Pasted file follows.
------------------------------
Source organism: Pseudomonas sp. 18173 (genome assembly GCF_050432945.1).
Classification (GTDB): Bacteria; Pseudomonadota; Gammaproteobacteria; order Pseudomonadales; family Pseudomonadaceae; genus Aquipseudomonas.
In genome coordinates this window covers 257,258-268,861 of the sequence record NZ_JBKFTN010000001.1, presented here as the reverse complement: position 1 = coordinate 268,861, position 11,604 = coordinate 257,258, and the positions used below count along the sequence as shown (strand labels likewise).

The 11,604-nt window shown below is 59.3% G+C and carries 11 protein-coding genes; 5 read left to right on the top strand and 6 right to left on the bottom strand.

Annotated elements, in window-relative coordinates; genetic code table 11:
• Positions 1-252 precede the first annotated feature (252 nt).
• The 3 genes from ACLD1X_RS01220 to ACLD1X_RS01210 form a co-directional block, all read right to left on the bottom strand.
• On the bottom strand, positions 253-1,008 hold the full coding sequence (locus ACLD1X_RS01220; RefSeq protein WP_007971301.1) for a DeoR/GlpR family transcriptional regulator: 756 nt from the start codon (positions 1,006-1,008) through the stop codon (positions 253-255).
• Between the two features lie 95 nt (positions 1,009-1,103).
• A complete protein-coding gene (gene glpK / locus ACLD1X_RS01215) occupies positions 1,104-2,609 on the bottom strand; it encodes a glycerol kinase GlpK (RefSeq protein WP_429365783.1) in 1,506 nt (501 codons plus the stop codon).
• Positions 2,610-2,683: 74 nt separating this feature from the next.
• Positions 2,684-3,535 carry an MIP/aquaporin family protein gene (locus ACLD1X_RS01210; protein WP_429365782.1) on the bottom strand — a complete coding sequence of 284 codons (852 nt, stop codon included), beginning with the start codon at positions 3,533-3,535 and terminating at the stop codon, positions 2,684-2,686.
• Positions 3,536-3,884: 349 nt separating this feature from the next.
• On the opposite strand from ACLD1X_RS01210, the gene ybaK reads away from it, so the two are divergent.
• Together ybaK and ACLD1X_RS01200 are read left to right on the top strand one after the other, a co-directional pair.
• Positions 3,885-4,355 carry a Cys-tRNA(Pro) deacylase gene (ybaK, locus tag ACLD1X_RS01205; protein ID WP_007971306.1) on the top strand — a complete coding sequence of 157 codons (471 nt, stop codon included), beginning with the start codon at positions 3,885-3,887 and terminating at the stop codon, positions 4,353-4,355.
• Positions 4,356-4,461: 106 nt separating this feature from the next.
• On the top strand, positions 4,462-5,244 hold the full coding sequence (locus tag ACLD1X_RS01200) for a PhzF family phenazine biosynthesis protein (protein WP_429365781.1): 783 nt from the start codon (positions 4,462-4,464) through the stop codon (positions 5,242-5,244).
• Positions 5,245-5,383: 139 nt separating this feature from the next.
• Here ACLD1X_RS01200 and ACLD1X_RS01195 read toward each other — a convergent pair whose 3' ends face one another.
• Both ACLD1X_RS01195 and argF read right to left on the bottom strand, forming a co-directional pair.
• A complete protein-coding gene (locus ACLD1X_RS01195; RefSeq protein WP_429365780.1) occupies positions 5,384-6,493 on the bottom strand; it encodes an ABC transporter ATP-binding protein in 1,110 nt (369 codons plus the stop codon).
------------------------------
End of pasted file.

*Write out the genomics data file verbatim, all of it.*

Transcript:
Source organism: Pseudomonas sp. 18173 (genome assembly GCF_050432945.1).
Classification (GTDB): Bacteria; Pseudomonadota; Gammaproteobacteria; order Pseudomonadales; family Pseudomonadaceae; genus Aquipseudomonas.
In genome coordinates this window covers 257,258-268,861 of the sequence record NZ_JBKFTN010000001.1, presented here as the reverse complement: position 1 = coordinate 268,861, position 11,604 = coordinate 257,258, and the positions used below count along the sequence as shown (strand labels likewise).

The 11,604-nt window shown below is 59.3% G+C and carries 11 protein-coding genes; 5 read left to right on the top strand and 6 right to left on the bottom strand.

Annotated elements, in window-relative coordinates; genetic code table 11:
• Positions 1-252 precede the first annotated feature (252 nt).
• The 3 genes from ACLD1X_RS01220 to ACLD1X_RS01210 form a co-directional block, all read right to left on the bottom strand.
• On the bottom strand, positions 253-1,008 hold the full coding sequence (locus ACLD1X_RS01220; RefSeq protein WP_007971301.1) for a DeoR/GlpR family transcriptional regulator: 756 nt from the start codon (positions 1,006-1,008) through the stop codon (positions 253-255).
• Between the two features lie 95 nt (positions 1,009-1,103).
• A complete protein-coding gene (gene glpK / locus ACLD1X_RS01215) occupies positions 1,104-2,609 on the bottom strand; it encodes a glycerol kinase GlpK (RefSeq protein WP_429365783.1) in 1,506 nt (501 codons plus the stop codon).
• Positions 2,610-2,683: 74 nt separating this feature from the next.
• Positions 2,684-3,535 carry an MIP/aquaporin family protein gene (locus ACLD1X_RS01210; protein WP_429365782.1) on the bottom strand — a complete coding sequence of 284 codons (852 nt, stop codon included), beginning with the start codon at positions 3,533-3,535 and terminating at the stop codon, positions 2,684-2,686.
• Positions 3,536-3,884: 349 nt separating this feature from the next.
• On the opposite strand from ACLD1X_RS01210, the gene ybaK reads away from it, so the two are divergent.
• Together ybaK and ACLD1X_RS01200 are read left to right on the top strand one after the other, a co-directional pair.
• Positions 3,885-4,355 carry a Cys-tRNA(Pro) deacylase gene (ybaK, locus tag ACLD1X_RS01205; protein ID WP_007971306.1) on the top strand — a complete coding sequence of 157 codons (471 nt, stop codon included), beginning with the start codon at positions 3,885-3,887 and terminating at the stop codon, positions 4,353-4,355.
• Positions 4,356-4,461: 106 nt separating this feature from the next.
• On the top strand, positions 4,462-5,244 hold the full coding sequence (locus tag ACLD1X_RS01200) for a PhzF family phenazine biosynthesis protein (protein WP_429365781.1): 783 nt from the start codon (positions 4,462-4,464) through the stop codon (positions 5,242-5,244).
• Positions 5,245-5,383: 139 nt separating this feature from the next.
• Here ACLD1X_RS01200 and ACLD1X_RS01195 read toward each other — a convergent pair whose 3' ends face one another.
• Both ACLD1X_RS01195 and argF read right to left on the bottom strand, forming a co-directional pair.
• A complete protein-coding gene (locus ACLD1X_RS01195; RefSeq protein WP_429365780.1) occupies positions 5,384-6,493 on the bottom strand; it encodes an ABC transporter ATP-binding protein in 1,110 nt (369 codons plus the stop codon).